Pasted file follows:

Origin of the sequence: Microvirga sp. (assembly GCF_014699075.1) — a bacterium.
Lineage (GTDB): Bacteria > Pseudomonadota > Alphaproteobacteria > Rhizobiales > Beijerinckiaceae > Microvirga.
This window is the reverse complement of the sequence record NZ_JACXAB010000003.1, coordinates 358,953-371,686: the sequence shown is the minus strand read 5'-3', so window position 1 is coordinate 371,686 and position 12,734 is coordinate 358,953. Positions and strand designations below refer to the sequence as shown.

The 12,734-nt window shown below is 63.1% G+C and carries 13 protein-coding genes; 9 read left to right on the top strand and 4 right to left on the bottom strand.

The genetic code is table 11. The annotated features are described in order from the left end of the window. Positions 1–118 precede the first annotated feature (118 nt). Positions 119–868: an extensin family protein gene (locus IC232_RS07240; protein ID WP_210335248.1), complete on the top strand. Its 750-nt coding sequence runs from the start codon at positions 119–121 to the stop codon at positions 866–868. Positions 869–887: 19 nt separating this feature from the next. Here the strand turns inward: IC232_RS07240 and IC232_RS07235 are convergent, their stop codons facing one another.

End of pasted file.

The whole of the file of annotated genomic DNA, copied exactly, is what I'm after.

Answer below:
Origin of the sequence: Microvirga sp. (assembly GCF_014699075.1) — a bacterium.
Lineage (GTDB): Bacteria > Pseudomonadota > Alphaproteobacteria > Rhizobiales > Beijerinckiaceae > Microvirga.
This window is the reverse complement of the sequence record NZ_JACXAB010000003.1, coordinates 358,953-371,686: the sequence shown is the minus strand read 5'-3', so window position 1 is coordinate 371,686 and position 12,734 is coordinate 358,953. Positions and strand designations below refer to the sequence as shown.

The 12,734-nt window shown below is 63.1% G+C and carries 13 protein-coding genes; 9 read left to right on the top strand and 4 right to left on the bottom strand.

The genetic code is table 11. The annotated features are described in order from the left end of the window. Positions 1–118 precede the first annotated feature (118 nt). Positions 119–868: an extensin family protein gene (locus IC232_RS07240; protein ID WP_210335248.1), complete on the top strand. Its 750-nt coding sequence runs from the start codon at positions 119–121 to the stop codon at positions 866–868. Positions 869–887: 19 nt separating this feature from the next. Here the strand turns inward: IC232_RS07240 and IC232_RS07235 are convergent, their stop codons facing one another.